The media holds a lot of power. Most times more than we even know. For example, if I am on the edge about a concept or idea (meaning I have some background knowledge on the issue but I just can’t seem to decide where I stand) and then I flip on the TV and someone is presenting facts and ideas about that issue that seem reasonable, I am very likely to side with them. And thus we see the power of the media.
I believe that the media does no bidding but that of their own personal preference. I don’t really believe that the government has control over the media but they are definitely involved. Every single one of us has our own opinions. I might be more conservative than the “liberal girl” I sit next to in class. Our ideas and viewpoints, different as they may be, have been shaped by the experiences we each have had. If I were to become a governmental news correspondent today, my writing, my interviews, my on-screen monologues would all be filtered through my own personal preference (or the preference my boss told me to have). The same goes for the individuals that are currently on TV. They represent their own personal biases and/or the biases of their boss.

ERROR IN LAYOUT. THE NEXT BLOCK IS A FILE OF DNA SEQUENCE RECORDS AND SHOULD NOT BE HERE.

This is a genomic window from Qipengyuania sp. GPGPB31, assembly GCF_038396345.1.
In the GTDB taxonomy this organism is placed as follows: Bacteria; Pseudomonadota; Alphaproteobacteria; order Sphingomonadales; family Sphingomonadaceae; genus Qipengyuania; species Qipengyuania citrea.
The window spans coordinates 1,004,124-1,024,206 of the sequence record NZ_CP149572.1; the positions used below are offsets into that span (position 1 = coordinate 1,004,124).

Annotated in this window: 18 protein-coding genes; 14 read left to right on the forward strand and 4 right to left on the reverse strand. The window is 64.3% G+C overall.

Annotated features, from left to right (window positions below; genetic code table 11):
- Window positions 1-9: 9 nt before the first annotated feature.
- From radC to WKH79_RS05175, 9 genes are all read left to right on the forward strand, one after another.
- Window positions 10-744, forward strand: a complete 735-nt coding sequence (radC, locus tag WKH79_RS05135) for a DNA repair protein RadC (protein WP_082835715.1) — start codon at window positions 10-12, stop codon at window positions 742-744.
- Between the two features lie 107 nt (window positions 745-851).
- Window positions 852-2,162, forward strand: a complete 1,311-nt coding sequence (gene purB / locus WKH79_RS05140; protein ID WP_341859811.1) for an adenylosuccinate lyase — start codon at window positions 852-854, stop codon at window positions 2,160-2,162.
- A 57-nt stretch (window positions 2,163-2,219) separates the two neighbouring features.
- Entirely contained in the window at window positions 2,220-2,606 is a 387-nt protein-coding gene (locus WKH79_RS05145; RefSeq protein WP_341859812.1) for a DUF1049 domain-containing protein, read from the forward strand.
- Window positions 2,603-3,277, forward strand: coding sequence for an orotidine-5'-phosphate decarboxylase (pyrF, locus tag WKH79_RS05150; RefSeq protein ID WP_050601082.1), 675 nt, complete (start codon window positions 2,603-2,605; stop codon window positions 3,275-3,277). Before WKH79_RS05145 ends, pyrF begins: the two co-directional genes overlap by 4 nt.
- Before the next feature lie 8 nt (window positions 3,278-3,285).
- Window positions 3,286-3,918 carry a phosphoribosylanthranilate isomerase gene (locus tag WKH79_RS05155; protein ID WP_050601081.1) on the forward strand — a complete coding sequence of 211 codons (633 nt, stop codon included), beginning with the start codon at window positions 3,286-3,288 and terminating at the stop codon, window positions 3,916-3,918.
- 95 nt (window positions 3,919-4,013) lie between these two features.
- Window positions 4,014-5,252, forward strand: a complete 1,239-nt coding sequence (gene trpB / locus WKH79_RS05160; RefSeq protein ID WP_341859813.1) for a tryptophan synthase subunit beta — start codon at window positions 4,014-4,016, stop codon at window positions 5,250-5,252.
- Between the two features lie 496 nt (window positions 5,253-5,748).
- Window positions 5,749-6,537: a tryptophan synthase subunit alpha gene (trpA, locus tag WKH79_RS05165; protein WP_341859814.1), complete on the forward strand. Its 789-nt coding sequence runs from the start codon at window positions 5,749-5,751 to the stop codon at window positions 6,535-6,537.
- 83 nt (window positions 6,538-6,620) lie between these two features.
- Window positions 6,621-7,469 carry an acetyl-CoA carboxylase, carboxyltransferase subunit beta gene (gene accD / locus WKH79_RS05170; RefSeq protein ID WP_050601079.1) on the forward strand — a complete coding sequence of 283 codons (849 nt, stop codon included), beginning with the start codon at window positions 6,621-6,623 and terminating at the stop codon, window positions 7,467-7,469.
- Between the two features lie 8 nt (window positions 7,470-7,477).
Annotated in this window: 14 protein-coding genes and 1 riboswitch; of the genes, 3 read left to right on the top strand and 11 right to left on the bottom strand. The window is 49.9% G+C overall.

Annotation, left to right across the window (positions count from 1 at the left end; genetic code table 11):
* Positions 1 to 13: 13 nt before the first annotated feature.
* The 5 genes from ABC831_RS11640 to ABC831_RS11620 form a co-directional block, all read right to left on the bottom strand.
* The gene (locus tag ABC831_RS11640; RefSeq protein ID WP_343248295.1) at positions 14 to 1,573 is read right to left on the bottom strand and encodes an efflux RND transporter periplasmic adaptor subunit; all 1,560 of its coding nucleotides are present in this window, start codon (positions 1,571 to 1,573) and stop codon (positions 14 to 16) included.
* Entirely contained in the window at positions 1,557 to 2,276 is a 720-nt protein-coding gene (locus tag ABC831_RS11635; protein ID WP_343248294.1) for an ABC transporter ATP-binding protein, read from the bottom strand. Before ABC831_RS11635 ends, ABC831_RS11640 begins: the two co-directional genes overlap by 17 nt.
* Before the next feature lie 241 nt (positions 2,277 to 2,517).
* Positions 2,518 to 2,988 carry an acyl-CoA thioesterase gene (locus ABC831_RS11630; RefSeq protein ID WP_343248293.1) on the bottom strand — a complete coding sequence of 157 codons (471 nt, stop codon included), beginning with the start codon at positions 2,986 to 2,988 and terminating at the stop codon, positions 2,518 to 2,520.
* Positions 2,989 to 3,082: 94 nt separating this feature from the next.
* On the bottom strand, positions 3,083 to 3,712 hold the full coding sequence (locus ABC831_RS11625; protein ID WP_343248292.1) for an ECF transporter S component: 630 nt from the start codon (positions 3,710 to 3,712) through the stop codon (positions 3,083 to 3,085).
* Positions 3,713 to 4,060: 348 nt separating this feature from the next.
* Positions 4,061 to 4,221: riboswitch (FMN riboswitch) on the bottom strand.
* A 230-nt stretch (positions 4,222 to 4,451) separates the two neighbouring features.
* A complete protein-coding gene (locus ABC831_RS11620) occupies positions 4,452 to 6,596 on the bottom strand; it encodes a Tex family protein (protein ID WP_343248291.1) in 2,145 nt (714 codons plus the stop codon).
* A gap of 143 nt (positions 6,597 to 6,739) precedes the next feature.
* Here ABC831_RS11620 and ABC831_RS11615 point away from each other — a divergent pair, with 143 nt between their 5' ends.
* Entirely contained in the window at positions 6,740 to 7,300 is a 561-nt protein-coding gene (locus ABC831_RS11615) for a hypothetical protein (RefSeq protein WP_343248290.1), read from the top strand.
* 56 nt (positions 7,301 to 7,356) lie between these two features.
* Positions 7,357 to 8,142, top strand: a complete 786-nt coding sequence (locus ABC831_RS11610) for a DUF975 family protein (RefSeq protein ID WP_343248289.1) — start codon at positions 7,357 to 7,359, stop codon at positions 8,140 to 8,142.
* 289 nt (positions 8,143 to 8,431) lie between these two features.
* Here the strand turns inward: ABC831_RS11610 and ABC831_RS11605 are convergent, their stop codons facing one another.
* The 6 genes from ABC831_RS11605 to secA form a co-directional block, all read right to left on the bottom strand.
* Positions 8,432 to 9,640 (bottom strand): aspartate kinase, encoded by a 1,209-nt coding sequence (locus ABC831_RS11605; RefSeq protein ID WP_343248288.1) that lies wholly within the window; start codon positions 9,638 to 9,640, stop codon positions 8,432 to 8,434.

It is no secret that Fox News is one of the most conservative news stations available today. Out of curiosity, I thought I would compare Fox News with CNN. One of the top news stories on Fox News’ website was the fact that Donald Trump is now saying that Hillary Clinton is “unpopular with female voters” (click here to read the full story). However when I went on CNN’s website, I couldn’t find anything on this emphatic claim and found that CNN’s top story was about the feud currently going on between Ted Cruz and Kaitlyn Jenner about the bathroom situation (click here to read the full story).
What I found did not surprise me. I would expect Fox News to report on issues that make democratic candidates look bad and I would expect CNN to report on stories that make republican candidates look bad. This does not mean that CNN or Fox News have been “bought out” by the government. It simply means that both news organizations have chosen which “side” they will play for, which biases most reflect their own, and they are sticking to that.